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Can New Muslims Celebrate Christmas? (Exclusive Video)

My name is Samantha Dixon. I am a Muslim convert and I’m a YouTuber. Today I want to talk about something that is pretty heavily discussed this time of year in the convert community of Muslim: Christmas.

A lot of us came from either Christian or American households, and a lot of people celebrate Christmas; even if it’s not for religious purposes, it’s a tradition in American culture to spend time with your family, get gifts, eat a lot of food… So it can be hard this time of year, especially when you’re a new Muslim and you convert on your own; so you don’t necessarily have a family to deal with this change.

For me personally, it wasn’t hard because I got married in my first year after becoming Muslim. So I immediately had a life partner and a network of in-laws that were Muslims to help me navigate through this time of year. And my family that does celebrate Christmas, they’re also very supportive of my religion and my choices. So it was relatively easy for me.

But for some people that’s not always the case. When you’re a new Muslim and your family has a different religion, you want them to respect your choices, but at the same time you don’t want to hurt their feelings. It can be hard.

It’s All about Intentions

When you have family members that want to give you or your kids Christmas presents, accept them. I personally would accept them, but I will say that there is an understanding that this is not a Christmas present. I don’t personally receive gifts, but my mother will buy gifts for my kids because she buys presents for all the grandkids. She would tell my kids, “I love you and I don’t want you left out, so these are for you.”

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So she and my kids are in the understanding that these are not Christmas presents, these are “I love you” presents.

It’s important to know that, in Islam, intentions are everything. So you do your best and it’s acknowledged.

So as a new Muslim, you try to do what you can. You try to not completely disassociate yourself from your family and friends, but you’re also trying to be the best Muslim that you can be.

So, do I decorate my house for Christmas? No.

Do I buy Christmas gifts for my kids? No.

Do I even say “merry Christmas?” No.

Happy Holidays vs. Merry Christmas

If they tell me “merry Christmas”, I will respond with, “happy holidays” because it is a vague response; it doesn’t directly say I’m celebrating Christmas, but it’s showing that I respect your choice too.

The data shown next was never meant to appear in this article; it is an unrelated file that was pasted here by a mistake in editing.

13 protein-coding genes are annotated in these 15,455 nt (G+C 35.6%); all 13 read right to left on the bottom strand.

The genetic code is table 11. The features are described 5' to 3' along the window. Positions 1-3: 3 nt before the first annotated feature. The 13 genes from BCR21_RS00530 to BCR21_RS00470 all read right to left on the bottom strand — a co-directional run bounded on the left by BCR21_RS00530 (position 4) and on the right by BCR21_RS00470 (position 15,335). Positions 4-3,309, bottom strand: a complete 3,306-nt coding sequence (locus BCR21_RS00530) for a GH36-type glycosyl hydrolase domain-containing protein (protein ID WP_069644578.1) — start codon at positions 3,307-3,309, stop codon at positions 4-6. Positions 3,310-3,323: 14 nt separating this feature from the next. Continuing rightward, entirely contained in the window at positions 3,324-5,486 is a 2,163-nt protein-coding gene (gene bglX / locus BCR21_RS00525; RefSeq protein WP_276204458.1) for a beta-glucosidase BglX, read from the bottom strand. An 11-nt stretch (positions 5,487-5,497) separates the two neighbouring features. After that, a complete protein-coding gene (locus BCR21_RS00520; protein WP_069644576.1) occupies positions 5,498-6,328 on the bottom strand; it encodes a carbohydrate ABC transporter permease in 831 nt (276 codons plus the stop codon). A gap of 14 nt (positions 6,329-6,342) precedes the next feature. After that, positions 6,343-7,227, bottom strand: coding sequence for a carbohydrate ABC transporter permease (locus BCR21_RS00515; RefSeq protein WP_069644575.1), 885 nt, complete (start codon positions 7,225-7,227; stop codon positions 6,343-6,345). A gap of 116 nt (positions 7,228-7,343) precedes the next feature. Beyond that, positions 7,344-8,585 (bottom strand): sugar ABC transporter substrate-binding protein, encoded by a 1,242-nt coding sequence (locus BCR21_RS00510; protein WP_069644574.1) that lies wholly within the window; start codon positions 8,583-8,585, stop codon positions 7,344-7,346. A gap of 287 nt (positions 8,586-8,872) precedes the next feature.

The Muslim holidays go on the lunar calendar, so it will rotate around the year and eventually will be around this time anyways. So if I say “happy holiday”, I could be talking about mine!

But the important thing is to know that when people say “happy holidays” instead of “merry Christmas”, it’s not out of disrespect; it’s directly for the purpose of trying to be respectful. Because I could say I don’t celebrate Christmas but you have a good day! Instead I say “happy holidays”. And I would appreciate if everybody would just accept that for what it is and keep it moving.

A lot of new Muslims aren’t as confident in their deen; they try to please people and make everybody happy; they don’t want to rock the boat with family and friends; or they don’t want to feel attacked from the Muslim community for trying to appease family. So it’s a really hard balance to keep, because you feel like you’re in the middle.

I think that as long as you know what your intentions are and you’re doing your best, then it’s ok.

For example, I was wearing this red scarf earlier and I put this green shirt on because they had long sleeves.

At first it wasn’t intentional, but at some point, before I started this video, I had realized that these colors are technically like signature Christmas colors. But I don’t celebrate Christmas!

If I’m walking down the street and I’m wearing these two items, the assumption should not be that I’m a Muslim and celebrating Christmas. Even if you make an assumption about me, I don’t personally care.

So, do we celebrate Christmas? No.

Do we respect the fact that other people do? Yes.

And that’s good enough.

We respect your Christmas so we want you to respect our Eid.

If you want to discuss this a little bit further, hit me up!